Young is known for his technique, but Yehi was apparently a fairly successful amateur wrestler. You can see Yehi’s amateur skills in the way he is able to get the upper hand on Young in the first two minutes. While Young may be able to get the best of Yehi in a lock-up or test of strength, Yehi is significantly quicker than Young and has the ability to use his elevated technique against Young’s more methodical nature. Random observation: I have been able to analyze every one of these matches as if they were being discussed on Sportscenter. While I know that is the entire point of the Pure Title, it is nice to see a concept realized.

Eight minutes in and this match has essentially been a stalemate. Both men are able to match each other stylistically and it takes some rabid physicality for Yehi to finally get a surplus of offense. Yehi throws some knees into the chest of Young while in the corner that looked like they would have shattered at least half of my ribcage. Just when you think Silas can’t keep up with Yehi’s modern style, the man hits a tornado DDT from the second rope. This has felt legitimately competitive throughout.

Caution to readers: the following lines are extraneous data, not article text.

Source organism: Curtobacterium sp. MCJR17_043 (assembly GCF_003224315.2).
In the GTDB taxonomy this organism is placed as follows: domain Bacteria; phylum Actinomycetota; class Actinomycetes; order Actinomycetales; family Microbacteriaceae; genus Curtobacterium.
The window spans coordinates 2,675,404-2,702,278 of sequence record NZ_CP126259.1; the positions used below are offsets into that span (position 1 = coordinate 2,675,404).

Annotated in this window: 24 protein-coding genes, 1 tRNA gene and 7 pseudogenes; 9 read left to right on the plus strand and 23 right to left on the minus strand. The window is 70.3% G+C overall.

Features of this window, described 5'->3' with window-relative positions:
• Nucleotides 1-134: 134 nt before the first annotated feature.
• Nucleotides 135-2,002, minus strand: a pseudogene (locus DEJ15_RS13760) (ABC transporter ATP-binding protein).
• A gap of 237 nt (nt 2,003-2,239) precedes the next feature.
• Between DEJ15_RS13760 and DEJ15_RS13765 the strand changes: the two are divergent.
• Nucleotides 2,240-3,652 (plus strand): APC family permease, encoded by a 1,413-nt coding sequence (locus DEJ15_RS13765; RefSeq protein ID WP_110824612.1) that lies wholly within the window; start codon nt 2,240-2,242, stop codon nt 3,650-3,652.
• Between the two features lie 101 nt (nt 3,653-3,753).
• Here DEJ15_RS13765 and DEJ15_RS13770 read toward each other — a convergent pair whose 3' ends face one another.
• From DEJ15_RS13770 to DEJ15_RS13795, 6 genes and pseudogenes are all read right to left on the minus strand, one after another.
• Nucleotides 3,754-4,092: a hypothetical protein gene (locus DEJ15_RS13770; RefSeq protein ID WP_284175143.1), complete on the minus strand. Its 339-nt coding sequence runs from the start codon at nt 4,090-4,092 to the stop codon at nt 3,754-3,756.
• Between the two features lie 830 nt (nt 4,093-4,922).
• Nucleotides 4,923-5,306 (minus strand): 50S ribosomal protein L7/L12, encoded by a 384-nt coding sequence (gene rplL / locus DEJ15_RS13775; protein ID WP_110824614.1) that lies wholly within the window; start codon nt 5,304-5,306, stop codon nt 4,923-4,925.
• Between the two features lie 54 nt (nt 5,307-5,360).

This is the first tournament match that I actually felt would REALLY benefit from a crowd. While the previous matches were easily able to exist in isolation, this match seemed to have a little bit more open space. There is nothing wrong with open space in a wrestling match, in fact it is necessary, but I found myself wishing a crowd would have been engaged in those moments, because they definitely would have been invested.